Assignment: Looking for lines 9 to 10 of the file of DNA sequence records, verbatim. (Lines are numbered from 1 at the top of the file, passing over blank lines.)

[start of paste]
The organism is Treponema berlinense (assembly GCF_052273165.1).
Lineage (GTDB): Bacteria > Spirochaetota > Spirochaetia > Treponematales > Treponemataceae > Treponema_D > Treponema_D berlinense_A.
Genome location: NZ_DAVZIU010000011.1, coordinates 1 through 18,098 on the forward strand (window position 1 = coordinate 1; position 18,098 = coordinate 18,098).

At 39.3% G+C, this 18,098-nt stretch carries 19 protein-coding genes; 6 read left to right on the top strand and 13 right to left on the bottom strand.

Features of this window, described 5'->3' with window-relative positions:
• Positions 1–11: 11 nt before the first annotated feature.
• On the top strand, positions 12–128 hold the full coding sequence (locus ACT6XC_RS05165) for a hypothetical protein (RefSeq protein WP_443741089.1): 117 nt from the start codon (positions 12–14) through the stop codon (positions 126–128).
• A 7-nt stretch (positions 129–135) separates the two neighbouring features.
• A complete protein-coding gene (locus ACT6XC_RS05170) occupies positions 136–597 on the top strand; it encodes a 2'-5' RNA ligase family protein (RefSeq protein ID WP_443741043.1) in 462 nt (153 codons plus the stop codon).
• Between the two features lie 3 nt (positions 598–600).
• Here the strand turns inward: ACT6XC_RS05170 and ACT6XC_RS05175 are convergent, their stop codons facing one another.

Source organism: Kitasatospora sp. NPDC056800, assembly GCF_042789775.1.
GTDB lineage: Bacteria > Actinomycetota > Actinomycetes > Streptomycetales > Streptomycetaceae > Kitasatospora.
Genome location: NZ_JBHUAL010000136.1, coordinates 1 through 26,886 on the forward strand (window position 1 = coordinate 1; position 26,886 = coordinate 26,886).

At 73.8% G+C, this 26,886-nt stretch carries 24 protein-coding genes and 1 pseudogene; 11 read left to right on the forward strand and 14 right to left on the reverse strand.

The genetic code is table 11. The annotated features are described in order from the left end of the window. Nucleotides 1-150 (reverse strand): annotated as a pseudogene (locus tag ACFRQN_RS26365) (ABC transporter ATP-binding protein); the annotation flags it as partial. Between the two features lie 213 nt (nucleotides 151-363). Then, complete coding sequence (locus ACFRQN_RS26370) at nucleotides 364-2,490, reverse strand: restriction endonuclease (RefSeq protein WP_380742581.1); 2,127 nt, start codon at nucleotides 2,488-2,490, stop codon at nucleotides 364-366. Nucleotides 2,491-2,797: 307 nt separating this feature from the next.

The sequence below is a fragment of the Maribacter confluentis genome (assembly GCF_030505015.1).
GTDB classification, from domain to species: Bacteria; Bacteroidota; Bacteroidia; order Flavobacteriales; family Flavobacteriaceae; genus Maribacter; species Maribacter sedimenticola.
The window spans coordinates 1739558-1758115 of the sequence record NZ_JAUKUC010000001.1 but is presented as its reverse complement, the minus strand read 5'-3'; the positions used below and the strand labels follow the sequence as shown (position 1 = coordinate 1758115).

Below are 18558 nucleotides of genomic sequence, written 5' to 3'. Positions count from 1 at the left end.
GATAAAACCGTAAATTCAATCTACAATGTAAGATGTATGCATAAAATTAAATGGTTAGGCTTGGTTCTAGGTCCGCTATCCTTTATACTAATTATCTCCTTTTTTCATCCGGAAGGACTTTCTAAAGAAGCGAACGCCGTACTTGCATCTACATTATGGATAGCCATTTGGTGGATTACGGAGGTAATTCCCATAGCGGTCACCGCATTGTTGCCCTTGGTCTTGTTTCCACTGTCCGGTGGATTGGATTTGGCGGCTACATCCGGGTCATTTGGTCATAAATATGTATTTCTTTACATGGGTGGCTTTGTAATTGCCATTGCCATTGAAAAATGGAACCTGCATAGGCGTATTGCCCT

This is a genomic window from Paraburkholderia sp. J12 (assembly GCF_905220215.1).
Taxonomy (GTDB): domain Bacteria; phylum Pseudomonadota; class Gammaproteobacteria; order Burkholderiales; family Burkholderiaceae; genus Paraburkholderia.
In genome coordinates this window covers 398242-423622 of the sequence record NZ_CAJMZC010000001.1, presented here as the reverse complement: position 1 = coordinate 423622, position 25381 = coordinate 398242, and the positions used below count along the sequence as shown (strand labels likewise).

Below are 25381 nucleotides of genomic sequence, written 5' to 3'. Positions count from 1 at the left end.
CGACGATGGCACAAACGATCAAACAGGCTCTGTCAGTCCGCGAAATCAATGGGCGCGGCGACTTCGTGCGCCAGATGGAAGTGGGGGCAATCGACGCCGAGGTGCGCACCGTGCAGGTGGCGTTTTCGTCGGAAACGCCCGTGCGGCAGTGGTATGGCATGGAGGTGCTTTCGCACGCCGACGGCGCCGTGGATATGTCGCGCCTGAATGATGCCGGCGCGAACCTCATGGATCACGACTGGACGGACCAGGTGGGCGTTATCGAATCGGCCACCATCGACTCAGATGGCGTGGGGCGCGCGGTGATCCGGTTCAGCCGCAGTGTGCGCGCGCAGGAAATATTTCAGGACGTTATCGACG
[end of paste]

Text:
• A complete protein-coding gene (locus ACT6XC_RS05170) occupies positions 136–597 on the top strand; it encodes a 2'-5' RNA ligase family protein (RefSeq protein ID WP_443741043.1) in 462 nt (153 codons plus the stop codon).
• Between the two features lie 3 nt (positions 598–600).